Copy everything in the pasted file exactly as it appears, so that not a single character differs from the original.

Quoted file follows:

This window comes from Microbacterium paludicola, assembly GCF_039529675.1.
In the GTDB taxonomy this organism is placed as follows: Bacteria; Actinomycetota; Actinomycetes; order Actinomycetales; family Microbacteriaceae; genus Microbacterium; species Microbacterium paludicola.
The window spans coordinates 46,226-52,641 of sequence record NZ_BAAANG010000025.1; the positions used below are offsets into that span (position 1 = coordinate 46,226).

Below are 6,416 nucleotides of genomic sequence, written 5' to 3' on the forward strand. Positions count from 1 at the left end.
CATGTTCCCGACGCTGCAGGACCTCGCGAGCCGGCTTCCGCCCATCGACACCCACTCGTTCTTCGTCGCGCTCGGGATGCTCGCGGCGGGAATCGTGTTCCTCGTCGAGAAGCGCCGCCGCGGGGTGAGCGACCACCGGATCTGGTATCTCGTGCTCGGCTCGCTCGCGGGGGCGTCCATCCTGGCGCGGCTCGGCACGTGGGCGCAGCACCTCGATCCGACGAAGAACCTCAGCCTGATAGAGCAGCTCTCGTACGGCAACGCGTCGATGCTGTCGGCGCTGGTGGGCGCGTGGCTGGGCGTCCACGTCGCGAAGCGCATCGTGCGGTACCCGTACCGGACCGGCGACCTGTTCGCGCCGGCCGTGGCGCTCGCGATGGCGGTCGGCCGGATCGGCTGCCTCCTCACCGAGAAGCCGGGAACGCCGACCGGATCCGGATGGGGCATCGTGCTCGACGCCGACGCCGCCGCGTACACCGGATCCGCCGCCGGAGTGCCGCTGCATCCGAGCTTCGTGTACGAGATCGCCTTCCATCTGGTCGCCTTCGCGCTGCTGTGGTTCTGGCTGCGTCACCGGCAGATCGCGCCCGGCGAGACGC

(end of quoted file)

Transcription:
This window comes from Microbacterium paludicola, assembly GCF_039529675.1.
In the GTDB taxonomy this organism is placed as follows: Bacteria; Actinomycetota; Actinomycetes; order Actinomycetales; family Microbacteriaceae; genus Microbacterium; species Microbacterium paludicola.
The window spans coordinates 46,226-52,641 of sequence record NZ_BAAANG010000025.1; the positions used below are offsets into that span (position 1 = coordinate 46,226).

Below are 6,416 nucleotides of genomic sequence, written 5' to 3' on the forward strand. Positions count from 1 at the left end.
CATGTTCCCGACGCTGCAGGACCTCGCGAGCCGGCTTCCGCCCATCGACACCCACTCGTTCTTCGTCGCGCTCGGGATGCTCGCGGCGGGAATCGTGTTCCTCGTCGAGAAGCGCCGCCGCGGGGTGAGCGACCACCGGATCTGGTATCTCGTGCTCGGCTCGCTCGCGGGGGCGTCCATCCTGGCGCGGCTCGGCACGTGGGCGCAGCACCTCGATCCGACGAAGAACCTCAGCCTGATAGAGCAGCTCTCGTACGGCAACGCGTCGATGCTGTCGGCGCTGGTGGGCGCGTGGCTGGGCGTCCACGTCGCGAAGCGCATCGTGCGGTACCCGTACCGGACCGGCGACCTGTTCGCGCCGGCCGTGGCGCTCGCGATGGCGGTCGGCCGGATCGGCTGCCTCCTCACCGAGAAGCCGGGAACGCCGACCGGATCCGGATGGGGCATCGTGCTCGACGCCGACGCCGCCGCGTACACCGGATCCGCCGCCGGAGTGCCGCTGCATCCGAGCTTCGTGTACGAGATCGCCTTCCATCTGGTCGCCTTCGCGCTGCTGTGGTTCTGGCTGCGTCACCGGCAGATCGCGCCCGGCGAGACGC